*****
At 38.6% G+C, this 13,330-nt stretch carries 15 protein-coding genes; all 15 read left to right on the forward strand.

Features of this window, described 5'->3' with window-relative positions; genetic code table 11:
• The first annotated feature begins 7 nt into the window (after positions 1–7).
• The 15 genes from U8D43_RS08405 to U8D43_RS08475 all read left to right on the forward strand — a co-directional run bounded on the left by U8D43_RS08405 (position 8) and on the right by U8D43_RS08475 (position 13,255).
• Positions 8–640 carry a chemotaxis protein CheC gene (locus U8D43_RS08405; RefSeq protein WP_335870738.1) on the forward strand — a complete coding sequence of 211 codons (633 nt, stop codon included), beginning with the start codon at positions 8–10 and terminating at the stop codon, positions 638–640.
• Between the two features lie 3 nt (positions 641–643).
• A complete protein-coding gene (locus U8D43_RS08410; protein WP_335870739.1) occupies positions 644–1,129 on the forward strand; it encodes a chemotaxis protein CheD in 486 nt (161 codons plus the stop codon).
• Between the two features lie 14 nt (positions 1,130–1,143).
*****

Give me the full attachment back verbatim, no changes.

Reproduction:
At 38.6% G+C, this 13,330-nt stretch carries 15 protein-coding genes; all 15 read left to right on the forward strand.

Features of this window, described 5'->3' with window-relative positions; genetic code table 11:
• The first annotated feature begins 7 nt into the window (after positions 1–7).
• The 15 genes from U8D43_RS08405 to U8D43_RS08475 all read left to right on the forward strand — a co-directional run bounded on the left by U8D43_RS08405 (position 8) and on the right by U8D43_RS08475 (position 13,255).
• Positions 8–640 carry a chemotaxis protein CheC gene (locus U8D43_RS08405; RefSeq protein WP_335870738.1) on the forward strand — a complete coding sequence of 211 codons (633 nt, stop codon included), beginning with the start codon at positions 8–10 and terminating at the stop codon, positions 638–640.
• Between the two features lie 3 nt (positions 641–643).
• A complete protein-coding gene (locus U8D43_RS08410; protein WP_335870739.1) occupies positions 644–1,129 on the forward strand; it encodes a chemotaxis protein CheD in 486 nt (161 codons plus the stop codon).
• Between the two features lie 14 nt (positions 1,130–1,143).